“To love someone long-term is to attend a thousand funerals of the people they used to be. The people they’re too exhausted to be any longer. The people they don’t recognize inside of themselves anymore. The people they grew out of, the people they never ended up growing into. We so badly want the people we love to get their spark back when it burns out; to become speedily found when they are lost. But it is not our job to hold anyone accountable to the people they used to be. It is our job to travel with them between each version and to honor what emerges along the way. Sometimes it will be an even more luminescent flame. Sometimes it will be a flicker that disappears and temporarily floods the room with a perfect and necessary darkness.”

“Contrary to popular beliefs, conflicts in a relationship are healthy as they help to understand the changes and perspectives of the other person. However, sitting on the conflict for days or worse, never addressing the emotions, can lead to frustration and resentment in the relationship.”

“Life can be confusing and painful. Sometimes we just need to be with one another in that confusion and pain, saying: I see you. I hear you. I’m with you. In that presence, there is great love. And perhaps at the root of it all, that’s what we most need.”

“Invalidation of emotions sends the message that the communication was not received. How are you listening to your friends? Are you asking curious questions to better connect?”

“You can be emotionally mature in some aspects & immature in others. You’re still human. You won’t always know what will trigger you until it does. I don’t strive to be perfect because that sounds more harmful than helpful. I strive to improve & feel great when I realize I have.”

“Sometimes the healthiest relationships and the right people make us feel drained, suspicious, uncomfortable, or annoyed because we haven’t healed parts of us that are in conflict with what they bring into our life.

Someone who isn’t used to talking about their feelings may feel overwhelmed by someone who actually shares them. Someone who isn’t used to compliments or words of affirmation may feel annoyed by a person who shared them. When we have enough awareness, we are likely to catch these, but if we don’t we may just assume that the other person is boring, annoying, too nice, too sensitive, too much and so forth. In order to rewire these automatic responses we first have to start with awareness when they show up, identify what story we are telling ourselves about why it feels uncomfortable, explore where we learned this to be true, challenge the story, and allow ourselves to feel the new experience. “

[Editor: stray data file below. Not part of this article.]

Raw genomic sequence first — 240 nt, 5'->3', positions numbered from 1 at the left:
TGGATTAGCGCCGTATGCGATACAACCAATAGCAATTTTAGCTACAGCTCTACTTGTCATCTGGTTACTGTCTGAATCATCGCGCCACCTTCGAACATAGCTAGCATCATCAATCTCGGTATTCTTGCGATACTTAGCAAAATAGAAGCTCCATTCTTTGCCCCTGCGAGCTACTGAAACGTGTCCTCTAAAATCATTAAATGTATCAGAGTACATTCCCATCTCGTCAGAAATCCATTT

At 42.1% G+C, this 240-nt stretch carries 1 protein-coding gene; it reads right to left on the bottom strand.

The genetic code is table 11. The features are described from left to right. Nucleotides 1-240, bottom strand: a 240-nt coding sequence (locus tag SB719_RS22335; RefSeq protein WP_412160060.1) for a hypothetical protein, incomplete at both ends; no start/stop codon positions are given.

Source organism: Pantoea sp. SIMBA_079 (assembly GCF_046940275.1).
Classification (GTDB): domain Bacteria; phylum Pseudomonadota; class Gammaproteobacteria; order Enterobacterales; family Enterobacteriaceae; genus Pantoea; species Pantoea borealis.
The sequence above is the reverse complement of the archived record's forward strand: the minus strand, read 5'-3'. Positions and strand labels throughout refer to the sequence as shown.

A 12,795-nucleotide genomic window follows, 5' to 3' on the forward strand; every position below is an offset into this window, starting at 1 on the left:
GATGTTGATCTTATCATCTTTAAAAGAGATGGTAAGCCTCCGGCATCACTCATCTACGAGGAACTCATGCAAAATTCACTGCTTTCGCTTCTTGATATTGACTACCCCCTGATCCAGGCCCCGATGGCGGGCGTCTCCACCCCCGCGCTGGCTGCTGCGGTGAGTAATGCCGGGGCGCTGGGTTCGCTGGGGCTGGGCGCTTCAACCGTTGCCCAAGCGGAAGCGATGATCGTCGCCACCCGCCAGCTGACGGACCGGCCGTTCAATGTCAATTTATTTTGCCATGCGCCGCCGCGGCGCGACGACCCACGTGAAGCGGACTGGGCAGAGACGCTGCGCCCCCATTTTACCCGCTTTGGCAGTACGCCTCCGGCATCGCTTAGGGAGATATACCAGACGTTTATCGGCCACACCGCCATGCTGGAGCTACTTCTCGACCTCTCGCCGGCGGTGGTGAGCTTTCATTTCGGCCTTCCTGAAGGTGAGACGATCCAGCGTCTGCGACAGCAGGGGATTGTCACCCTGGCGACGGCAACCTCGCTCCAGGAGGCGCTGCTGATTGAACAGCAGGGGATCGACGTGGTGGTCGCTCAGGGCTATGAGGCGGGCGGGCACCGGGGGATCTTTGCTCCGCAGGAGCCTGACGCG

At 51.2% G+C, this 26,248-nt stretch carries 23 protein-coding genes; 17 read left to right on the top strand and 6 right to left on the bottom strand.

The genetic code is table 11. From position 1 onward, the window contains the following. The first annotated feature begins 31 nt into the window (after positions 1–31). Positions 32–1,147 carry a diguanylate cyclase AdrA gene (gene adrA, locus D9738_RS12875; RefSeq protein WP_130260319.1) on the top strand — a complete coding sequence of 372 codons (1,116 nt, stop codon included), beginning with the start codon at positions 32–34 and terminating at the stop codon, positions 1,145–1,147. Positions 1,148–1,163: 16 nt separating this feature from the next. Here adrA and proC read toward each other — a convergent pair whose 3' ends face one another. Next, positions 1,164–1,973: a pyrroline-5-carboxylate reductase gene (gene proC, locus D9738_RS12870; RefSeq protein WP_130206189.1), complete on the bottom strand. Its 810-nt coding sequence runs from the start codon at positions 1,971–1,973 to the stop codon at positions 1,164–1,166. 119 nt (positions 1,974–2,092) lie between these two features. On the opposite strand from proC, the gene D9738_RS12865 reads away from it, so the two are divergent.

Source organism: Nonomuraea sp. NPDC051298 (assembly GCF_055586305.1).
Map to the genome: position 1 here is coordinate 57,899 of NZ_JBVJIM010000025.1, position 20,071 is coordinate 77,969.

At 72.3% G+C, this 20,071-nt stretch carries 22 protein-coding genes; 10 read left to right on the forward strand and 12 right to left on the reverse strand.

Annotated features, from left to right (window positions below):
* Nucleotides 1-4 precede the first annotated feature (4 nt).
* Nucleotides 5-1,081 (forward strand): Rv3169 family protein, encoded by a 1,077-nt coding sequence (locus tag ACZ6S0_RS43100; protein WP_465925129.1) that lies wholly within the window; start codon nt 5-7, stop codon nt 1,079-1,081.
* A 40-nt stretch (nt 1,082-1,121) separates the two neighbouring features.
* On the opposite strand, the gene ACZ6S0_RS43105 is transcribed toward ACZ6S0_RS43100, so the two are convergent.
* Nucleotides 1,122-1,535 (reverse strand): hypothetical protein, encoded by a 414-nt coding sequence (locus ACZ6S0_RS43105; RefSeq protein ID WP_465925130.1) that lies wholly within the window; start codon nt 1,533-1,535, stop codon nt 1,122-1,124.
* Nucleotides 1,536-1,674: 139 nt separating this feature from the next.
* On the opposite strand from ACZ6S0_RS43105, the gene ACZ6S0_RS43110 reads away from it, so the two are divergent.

“To interrupt an anxious-avoidant dance in relationship, both must make an effort to shift the energy. The anxious person’s role is to lean out a bit and give space. The avoidant person’s role is to extend and move toward.”

“Even in the healthiest relationships we will still get triggered. Getting triggered is not inherently an issue, it’s how we deal with those triggers that matters. If we react by projected anger and blame at one another, then a container that could otherwise be a sacred space for mutual healing quickly erodes into an unhealthy and unsafe place.”

“Courage doesn’t look the same for me as it does for you. Each path is unique.”

“People think just because you’re not flashy like them that you’re missing out. No, some of us jut value different things.”

“Claiming the moral high ground is rarely a sign of virtue. It’s often a signal of narcissism as it creates a sense of self-righteousness. People who consistently believe they hold superior principles have inflated opinions of their own judgment. Being self-righteous is a barrier to respecting and learning from others.”

“Self-righteousness can blind us to the perspectives and experiences of others. It hinders our ability to respect and learn from them. To truly grow and understand others, we must set aside our self-righteousness and approach interactions with humility and open-mindedness.”

“When you assume you’re on the high ground, you look down on anyone that disagrees with you.”

“None of us understand as much as we think we do. We should all strive to be moral but be humble enough to realize we’re probably doing it wrong.”

“The notion of claiming the moral high ground can also be considered as a reflection of societal values and norms. In this view, individuals asserting moral superiority may not solely be acting from narcissism but also responding to social cues that reward the appearance of virtue. This behavior can be seen as an adaptation to societal expectations where moral posturing becomes a means of navigating social hierarchies and gaining approval.”

“Unprocessed grief and unprocessed trauma can lead us to become hardened to the suffering of others and/or to normalize suffering. Grief & trauma can cause us to disconnect from each other, or when used as a source of understanding, can connect us as we can empathize with someone in pain. Let us find healing so that we do not become indifferent to suffering.”

“Humility is embracing the journey of lifelong learning, recognizing that we are all both students and teachers in the classroom of life.”

“When someone you love gives you feedback, it’s important to try to move towards curiosity and away from defensiveness. Of course, how they bring this feedback forward to you matters but you choose where you take it. Can you consider any feedback about yourself you haven’t been willing to take? Might you notice what you’re trying to protect? Might you see if you can hold yourself with grace and compassion for your humanness and make some space for it? To reflect and explore and see what might open up if you could tolerate it just a bit. Gentle here.”

Leave a Reply

This site uses Akismet to reduce spam. Learn how your comment data is processed.